“The people of Nigeria had no voice in British Administration until 1923.”
The recent Opobo massacre was due to the poorly qualified political officer of the Civil Service, and the lack of any chance of conference and understanding between the mass of people and the British rulers. In 1925 a similar incident took place in Calabar, twenty-five miles from Opobo. The District Officer ruled there that the women of various tribes must pay poll tax. The chiefs did not understand the ruling and the women, therefore, went to their usual stalls the next day, and were driven out by the police. They held a mass meeting and sent a petition to the white British Resident of Calabar Province. The Resident was away on tour and the assistant refused to receive the petition. He ordered the chiefs to command the women to obey the law and make a complaint afterward. The chiefs objected on the ground that the women had no right of suffrage and were not represented in the Town Council; also, they insisted on the communal ownership of the markets. The District Officers drove them out of his office. The women became enraged, staged a demonstration and attacked the shops of the white merchants. Over 5000 of them marched through the streets of Calabar.
Immediately the District Officer ordered the Commanding Officer of the Calabar Unit of the Nigerian Regiment to quell the riot. The Officer refused to obey him saying his Majesty’s soldiers were not trained to fight against women, and that he was not under the command of the District Officer. Thereupon the District Officer ordered the Commissioner of Police to take action. Three white superintendents of police, and three black Inspectors, with the Police Commissioners, ordered the woman to disperse. The women pelted them with rotten fruit and vegetables. The Police were ordered to fix bayonets and charge; scores were killed and hundreds wounded.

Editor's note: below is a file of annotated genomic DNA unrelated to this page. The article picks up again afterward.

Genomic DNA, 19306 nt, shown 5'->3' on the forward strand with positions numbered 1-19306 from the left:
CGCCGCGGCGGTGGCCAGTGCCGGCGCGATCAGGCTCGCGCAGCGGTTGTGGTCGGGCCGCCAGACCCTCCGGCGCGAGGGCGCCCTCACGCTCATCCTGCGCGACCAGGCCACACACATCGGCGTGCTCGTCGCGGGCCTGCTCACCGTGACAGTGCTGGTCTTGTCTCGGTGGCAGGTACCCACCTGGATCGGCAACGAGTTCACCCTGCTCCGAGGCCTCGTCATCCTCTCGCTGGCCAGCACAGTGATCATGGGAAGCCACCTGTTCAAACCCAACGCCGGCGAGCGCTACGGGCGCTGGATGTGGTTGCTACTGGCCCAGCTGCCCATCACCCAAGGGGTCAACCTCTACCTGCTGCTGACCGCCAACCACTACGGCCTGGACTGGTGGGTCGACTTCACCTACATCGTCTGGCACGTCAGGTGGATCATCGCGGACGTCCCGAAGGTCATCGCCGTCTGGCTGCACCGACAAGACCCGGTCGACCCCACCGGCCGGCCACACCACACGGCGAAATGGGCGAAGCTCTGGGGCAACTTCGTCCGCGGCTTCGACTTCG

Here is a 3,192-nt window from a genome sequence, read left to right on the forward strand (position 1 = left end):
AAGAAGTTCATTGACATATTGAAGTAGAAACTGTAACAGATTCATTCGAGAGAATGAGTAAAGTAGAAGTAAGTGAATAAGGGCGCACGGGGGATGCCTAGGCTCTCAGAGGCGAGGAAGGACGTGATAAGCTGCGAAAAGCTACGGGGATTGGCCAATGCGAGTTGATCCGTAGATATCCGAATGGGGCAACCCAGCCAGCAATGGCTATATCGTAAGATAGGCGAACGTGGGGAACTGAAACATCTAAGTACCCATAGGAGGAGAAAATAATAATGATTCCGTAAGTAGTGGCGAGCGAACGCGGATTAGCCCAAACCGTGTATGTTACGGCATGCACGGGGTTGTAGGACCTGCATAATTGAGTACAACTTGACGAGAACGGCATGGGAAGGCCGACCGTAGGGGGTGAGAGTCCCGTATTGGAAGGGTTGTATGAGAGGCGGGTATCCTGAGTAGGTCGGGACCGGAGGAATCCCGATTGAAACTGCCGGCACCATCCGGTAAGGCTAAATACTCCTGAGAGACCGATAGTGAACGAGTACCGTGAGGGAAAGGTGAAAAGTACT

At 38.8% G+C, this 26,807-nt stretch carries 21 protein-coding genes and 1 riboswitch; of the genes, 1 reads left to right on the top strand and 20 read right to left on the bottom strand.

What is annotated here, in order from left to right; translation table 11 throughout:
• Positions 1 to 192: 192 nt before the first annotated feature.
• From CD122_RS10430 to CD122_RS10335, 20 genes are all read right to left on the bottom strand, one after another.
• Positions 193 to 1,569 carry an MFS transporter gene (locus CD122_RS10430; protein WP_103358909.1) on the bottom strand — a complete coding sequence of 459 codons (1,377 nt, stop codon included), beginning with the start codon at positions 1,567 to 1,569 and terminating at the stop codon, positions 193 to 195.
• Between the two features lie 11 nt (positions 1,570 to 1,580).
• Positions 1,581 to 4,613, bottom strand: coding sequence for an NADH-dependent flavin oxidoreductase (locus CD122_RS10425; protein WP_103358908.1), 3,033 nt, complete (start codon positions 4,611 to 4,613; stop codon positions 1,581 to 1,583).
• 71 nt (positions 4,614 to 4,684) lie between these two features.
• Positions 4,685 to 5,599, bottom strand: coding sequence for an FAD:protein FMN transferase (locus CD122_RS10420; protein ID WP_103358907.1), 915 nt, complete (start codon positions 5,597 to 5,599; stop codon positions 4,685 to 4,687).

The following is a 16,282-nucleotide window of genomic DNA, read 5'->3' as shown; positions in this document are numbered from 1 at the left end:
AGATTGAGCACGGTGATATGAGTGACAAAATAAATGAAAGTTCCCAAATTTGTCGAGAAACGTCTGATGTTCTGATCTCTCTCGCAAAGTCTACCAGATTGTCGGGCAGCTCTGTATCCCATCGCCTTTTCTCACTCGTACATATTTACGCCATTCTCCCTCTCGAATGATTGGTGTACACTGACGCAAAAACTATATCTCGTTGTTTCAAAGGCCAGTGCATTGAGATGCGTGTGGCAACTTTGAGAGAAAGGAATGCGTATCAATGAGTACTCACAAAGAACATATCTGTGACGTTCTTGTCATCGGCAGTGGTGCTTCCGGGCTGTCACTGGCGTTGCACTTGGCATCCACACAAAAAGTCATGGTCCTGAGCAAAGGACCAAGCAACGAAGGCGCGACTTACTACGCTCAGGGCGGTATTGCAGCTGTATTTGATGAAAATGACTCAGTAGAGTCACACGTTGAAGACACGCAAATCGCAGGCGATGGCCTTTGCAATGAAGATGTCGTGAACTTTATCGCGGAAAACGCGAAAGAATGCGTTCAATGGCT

This happened in 1925, but the news was quickly hushed up and in the end women in Calabar were compelled to pay poll tax. If the people of Great Britain had known the circumstances of this riot, the Opobo barbarity might have been prevented.
In Opobo, as we noted in the March Crisis, there was a similar attempt to lay a head tax on women and a similar protest on account of the commonweal character of the markets and because the women did not have a right to suffrage. There are charges and counter-charges as to what occurred. The English say that it was some of the chiefs who illegally tried to lay a tax and keep the proceeds. At any rate there was misunderstanding and in the end, 10,000 natives destroyed $50,000 worth of property, raided the government offices and prisons, and drove out nearly all the whites. Troops were brought in with machine guns and killed twenty-nine women and one man, and wounded eight women.
Ben Azikiwe, “Murdering Women in Nigeria,” The Crisis 37 no. 5 (May, 1930), pages 164 and 178.
Editors, The Black Agenda Review